Burlington & Missouri River Railroad
An HO Scale Model Railroad by David Lotz



The B&MRR - One Scene After Another
  Written in 2001 for Railroad Model Craftsman by Douglas Harding

Most modelers and railfans can instantly rattle off one or more names when asked about a favorite railroad. Asked to name a favorite scene and again the answers come quickly. Think about your favorite railroad. Which scene comes to mind first? It may involve a depot, or bridge, perhaps an engine or a spot of natural wonder. It may be the shops or a famous landmark trackside.

For Dave Lotz, of Saint Louis, there is no question what his favorite railroad is, the Chicago Burlington & Quincy. He is a past director, president and current vice-president/archivist of the Burlington Route Historical Society, as well as proprietor of "Q Connection", a manufacturer of HO scale CB&Q models and detail parts. Dave has also authored two BRHS Burlington Bulletins on his favorite subject: the Burlington Railroad's namesake town, Burlington, Iowa and it's West Burlington Shops. (Bulletin Issues #23 & 26, available from the BRHS Company Store at www.BurlingtonRoute.com)

His love of the Burlington Railroad led Dave to design a HO scale layout which will recreate specific "scenes" that he hopes people will immediately recognize, yet keep the scenery generic enough to allow for multiple-era operating sessions. One design goal was to keep certain features true scale while selectively compressing others to allow duplication of specific scenes of the Burlington in his basement.

These key scenes include:

To plan and design his layout Dave starts with actual history and then, as he says, "warps" it to fit his vision of the ideal model railroad.  One of the Q's predecessors, the prototype Burlington and Missouri Rail Road Company was incorporated on January 15, 1852, to build a railroad from Burlington, Iowa on the Mississippi River, across Iowa to the Missouri River. Construction began in 1854 with the first train running on track in Burlington on January 1, 1856. The Mississippi River was bridged by the CB&Q in 1868 creating the first physical connection to the CB&Q already on the Illinois side. In 1869 the line was completed to the Missouri River at a location called "Plattsmouth".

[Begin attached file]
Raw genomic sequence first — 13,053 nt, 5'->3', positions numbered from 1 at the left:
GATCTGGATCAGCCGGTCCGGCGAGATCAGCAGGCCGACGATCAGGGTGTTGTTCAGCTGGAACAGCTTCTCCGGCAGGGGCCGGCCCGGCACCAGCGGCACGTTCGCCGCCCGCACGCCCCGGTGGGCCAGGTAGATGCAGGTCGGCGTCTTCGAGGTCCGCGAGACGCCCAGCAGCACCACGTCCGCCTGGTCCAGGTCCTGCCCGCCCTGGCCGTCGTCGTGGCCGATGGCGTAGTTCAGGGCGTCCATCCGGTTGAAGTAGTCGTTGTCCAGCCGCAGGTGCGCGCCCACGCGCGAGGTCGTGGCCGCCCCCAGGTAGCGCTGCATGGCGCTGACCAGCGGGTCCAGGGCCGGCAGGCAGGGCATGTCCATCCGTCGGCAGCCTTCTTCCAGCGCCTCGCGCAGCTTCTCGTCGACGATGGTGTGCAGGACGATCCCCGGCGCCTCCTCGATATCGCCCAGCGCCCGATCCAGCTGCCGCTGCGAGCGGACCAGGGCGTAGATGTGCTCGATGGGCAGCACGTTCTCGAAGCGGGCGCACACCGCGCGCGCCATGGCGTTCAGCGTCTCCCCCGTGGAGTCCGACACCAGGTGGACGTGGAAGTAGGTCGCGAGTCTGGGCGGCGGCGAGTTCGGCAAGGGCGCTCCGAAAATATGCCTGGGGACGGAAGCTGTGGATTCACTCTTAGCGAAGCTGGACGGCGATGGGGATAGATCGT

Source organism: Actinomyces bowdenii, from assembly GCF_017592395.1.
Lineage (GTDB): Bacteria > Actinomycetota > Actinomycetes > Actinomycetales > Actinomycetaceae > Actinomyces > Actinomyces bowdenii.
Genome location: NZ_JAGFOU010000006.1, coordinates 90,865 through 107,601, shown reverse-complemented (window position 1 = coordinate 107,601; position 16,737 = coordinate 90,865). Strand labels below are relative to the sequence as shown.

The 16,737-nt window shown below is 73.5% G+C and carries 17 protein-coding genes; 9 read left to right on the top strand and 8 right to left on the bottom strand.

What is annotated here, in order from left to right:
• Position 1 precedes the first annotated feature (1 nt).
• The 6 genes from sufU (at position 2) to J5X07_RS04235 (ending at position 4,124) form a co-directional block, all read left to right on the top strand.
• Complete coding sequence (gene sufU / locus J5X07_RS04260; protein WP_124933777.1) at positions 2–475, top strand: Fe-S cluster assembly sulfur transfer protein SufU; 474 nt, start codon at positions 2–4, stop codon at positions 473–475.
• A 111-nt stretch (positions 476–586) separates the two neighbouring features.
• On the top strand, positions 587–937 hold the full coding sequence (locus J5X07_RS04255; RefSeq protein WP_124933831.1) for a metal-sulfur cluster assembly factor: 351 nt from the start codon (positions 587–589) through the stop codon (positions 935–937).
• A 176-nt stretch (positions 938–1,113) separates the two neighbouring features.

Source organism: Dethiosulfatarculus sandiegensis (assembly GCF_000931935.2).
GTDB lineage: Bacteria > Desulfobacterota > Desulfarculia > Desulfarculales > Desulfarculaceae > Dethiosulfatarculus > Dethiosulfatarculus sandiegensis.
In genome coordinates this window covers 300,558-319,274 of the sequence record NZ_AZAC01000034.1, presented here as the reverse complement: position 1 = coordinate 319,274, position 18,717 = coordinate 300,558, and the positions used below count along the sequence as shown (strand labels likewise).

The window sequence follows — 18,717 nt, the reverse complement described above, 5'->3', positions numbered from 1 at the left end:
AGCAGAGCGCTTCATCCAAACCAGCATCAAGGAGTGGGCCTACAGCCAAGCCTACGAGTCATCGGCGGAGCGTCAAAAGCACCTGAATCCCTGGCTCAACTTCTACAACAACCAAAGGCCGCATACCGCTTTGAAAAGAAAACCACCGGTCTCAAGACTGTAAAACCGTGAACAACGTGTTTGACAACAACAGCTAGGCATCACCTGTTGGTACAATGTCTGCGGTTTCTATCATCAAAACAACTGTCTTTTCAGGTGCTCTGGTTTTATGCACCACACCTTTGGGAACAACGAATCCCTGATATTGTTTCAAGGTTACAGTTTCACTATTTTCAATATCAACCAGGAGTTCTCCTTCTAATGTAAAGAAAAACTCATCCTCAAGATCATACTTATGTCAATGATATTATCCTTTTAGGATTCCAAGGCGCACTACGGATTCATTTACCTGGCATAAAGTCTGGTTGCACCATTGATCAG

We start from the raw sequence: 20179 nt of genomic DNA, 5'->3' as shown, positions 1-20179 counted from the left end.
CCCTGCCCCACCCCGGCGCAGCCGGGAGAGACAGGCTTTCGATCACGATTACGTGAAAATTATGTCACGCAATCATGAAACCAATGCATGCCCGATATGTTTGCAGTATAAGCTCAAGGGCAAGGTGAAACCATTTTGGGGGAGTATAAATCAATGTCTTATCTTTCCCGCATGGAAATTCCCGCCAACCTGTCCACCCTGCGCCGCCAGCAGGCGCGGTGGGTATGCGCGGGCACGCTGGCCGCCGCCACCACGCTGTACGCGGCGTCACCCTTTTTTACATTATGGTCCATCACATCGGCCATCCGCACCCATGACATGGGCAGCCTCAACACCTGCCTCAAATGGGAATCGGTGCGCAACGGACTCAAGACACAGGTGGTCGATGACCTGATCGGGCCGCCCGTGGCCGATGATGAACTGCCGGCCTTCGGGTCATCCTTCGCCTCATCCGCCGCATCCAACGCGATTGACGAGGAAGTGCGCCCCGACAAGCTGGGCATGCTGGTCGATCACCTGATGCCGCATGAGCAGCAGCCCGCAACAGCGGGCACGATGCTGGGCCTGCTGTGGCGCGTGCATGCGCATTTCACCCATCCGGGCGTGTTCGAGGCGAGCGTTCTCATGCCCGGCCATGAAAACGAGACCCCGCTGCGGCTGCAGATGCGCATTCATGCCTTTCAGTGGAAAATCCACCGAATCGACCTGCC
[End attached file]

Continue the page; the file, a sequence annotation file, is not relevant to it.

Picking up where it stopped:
In 1873 the B&MRR was leased to its parent company the CB&Q and in 1875 the B&MRR was consolidated with the CB&Q. In Dave's "Warped History" vision the CB&Q RR becomes a wholly-owned subsidiary of the B&MRR in 1873. This version of the CB&Q, maintains it's own equipment roster and numbering and all.

Chicago - Denver & Burlington - St. Louis trains operate as CB&Q trains across the B&MRR. Thus one will see CB&Q equipment, authentically painted and lettered, operating on the B&MRR.  However, you will see equipment that may not be protoypical, lettered for the B&MRR.

The model B&MRR, with it's focus on Burlington, Iowa, started with a layout design Dave first created in 1985. After two moves, redesign for the current B&MRR to fit a large basement in St. Louis, began in 1998. Construction began in January 2000, with the following crew providing much needed assistance for a layout of this size; John Lee, Richard Schumacher, Richard & Venita Lake, Tom Engle, Ken Thompson, Randy Meyer, John Schindler and Hank Kraichley. Dave is part of a round robin group and enjoys the comradery of sharing talents and skills on other layouts. As this is being written benchwork is in place, most of the trackwork is complete and scenery has commenced.

Equipment acquisition began back in 1977 and today Dave has a nice selection of HO scale CB&Q motive power, freight and passenger equipment, from several time periods. As construction continues Dave is looking forward to operating his B&MRR depicting several different multiple eras. Equipment is on hand and/or still being acquired to allow for the following eras and trains:

Just as every layout builder faces limitations (read walls) Dave established basic Design Parameters to accomplish his goal. His list includes:

 Along with his Design Parameters, Dave also established Construction Standards. They are:

Operations on the B&MRR are also taken into consideration with the following goals:

Upon my visit I found the layout construction included some innovation.  The helix is an oval which allows for more "human sized" access inside and the longer run allows for a less demanding grade. The stand-alone framing built of 2x4's listed in Dave's Design Parameters may appear to be "overkill", but it allows both layout levels to be cantilevered from the framing using plywood gusset plates. The gussets are tapered to allow maximum viewing with minimum fascia "thickness" at each level. Note how the photo shows this technique allows for different depths on each level.

The two level staging is open and accessible via a narrow passage way. It includes some scenic details, especially at the yard throats where servicing facilities are located. While not having room for all of his desired depots, Dave's oldest son Joshua is using prototype photos to paint the depots on the backdrops for the staging yards. This gives operators a "feeling" of really leaving/arriving at Galesburg and/or Creston.

As a fellow CB&Q fan I enjoyed my visit to the B&MRR while it was still under construction. I am looking forward to seeing what Dave and his talented crew have accomplished in the months leading up to this summer's NMRA National Convention in St. Louis. The B&MRR is scheduled to be open for the Layout Design Special Interest Group (LDSig) tour on Wednesday afternoon/evening and on the Green Diamond layout tour Thursday and Friday mornings.

The Gateway 2001 NMRA National Convention is July  8-15 (see www.gatewaynmra.org for more details).

Be sure and sign up to watch the different era's of the CB&Q pass through some very recognizable scenes on the Way of the Zephyrs.